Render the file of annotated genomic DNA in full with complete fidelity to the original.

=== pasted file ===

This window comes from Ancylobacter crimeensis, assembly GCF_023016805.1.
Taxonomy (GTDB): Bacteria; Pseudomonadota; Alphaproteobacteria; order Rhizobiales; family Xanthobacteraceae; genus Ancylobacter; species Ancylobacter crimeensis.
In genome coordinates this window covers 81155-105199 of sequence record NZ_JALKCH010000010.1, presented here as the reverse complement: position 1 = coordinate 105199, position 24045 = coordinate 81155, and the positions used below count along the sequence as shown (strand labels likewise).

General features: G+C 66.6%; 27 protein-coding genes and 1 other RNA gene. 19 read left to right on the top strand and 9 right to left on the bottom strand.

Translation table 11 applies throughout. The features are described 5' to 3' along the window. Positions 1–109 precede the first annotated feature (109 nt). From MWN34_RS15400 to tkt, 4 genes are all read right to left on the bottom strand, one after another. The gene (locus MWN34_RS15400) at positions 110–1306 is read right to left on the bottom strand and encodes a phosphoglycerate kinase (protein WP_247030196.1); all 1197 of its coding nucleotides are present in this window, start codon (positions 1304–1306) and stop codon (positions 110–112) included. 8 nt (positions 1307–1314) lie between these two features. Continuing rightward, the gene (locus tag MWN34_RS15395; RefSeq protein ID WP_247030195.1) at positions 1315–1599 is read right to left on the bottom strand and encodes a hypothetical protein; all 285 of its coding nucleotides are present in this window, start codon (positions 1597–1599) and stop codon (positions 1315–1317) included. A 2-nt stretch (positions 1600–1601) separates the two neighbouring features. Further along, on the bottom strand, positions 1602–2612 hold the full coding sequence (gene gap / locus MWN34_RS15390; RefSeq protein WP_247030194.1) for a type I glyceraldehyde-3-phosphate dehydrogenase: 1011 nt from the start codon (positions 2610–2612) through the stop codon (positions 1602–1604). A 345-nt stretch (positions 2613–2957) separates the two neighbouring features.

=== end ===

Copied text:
This window comes from Ancylobacter crimeensis, assembly GCF_023016805.1.
Taxonomy (GTDB): Bacteria; Pseudomonadota; Alphaproteobacteria; order Rhizobiales; family Xanthobacteraceae; genus Ancylobacter; species Ancylobacter crimeensis.
In genome coordinates this window covers 81155-105199 of sequence record NZ_JALKCH010000010.1, presented here as the reverse complement: position 1 = coordinate 105199, position 24045 = coordinate 81155, and the positions used below count along the sequence as shown (strand labels likewise).

General features: G+C 66.6%; 27 protein-coding genes and 1 other RNA gene. 19 read left to right on the top strand and 9 right to left on the bottom strand.

Translation table 11 applies throughout. The features are described 5' to 3' along the window. Positions 1–109 precede the first annotated feature (109 nt). From MWN34_RS15400 to tkt, 4 genes are all read right to left on the bottom strand, one after another. The gene (locus MWN34_RS15400) at positions 110–1306 is read right to left on the bottom strand and encodes a phosphoglycerate kinase (protein WP_247030196.1); all 1197 of its coding nucleotides are present in this window, start codon (positions 1304–1306) and stop codon (positions 110–112) included. 8 nt (positions 1307–1314) lie between these two features. Continuing rightward, the gene (locus tag MWN34_RS15395; RefSeq protein ID WP_247030195.1) at positions 1315–1599 is read right to left on the bottom strand and encodes a hypothetical protein; all 285 of its coding nucleotides are present in this window, start codon (positions 1597–1599) and stop codon (positions 1315–1317) included. A 2-nt stretch (positions 1600–1601) separates the two neighbouring features. Further along, on the bottom strand, positions 1602–2612 hold the full coding sequence (gene gap / locus MWN34_RS15390; RefSeq protein WP_247030194.1) for a type I glyceraldehyde-3-phosphate dehydrogenase: 1011 nt from the start codon (positions 2610–2612) through the stop codon (positions 1602–1604). A 345-nt stretch (positions 2613–2957) separates the two neighbouring features.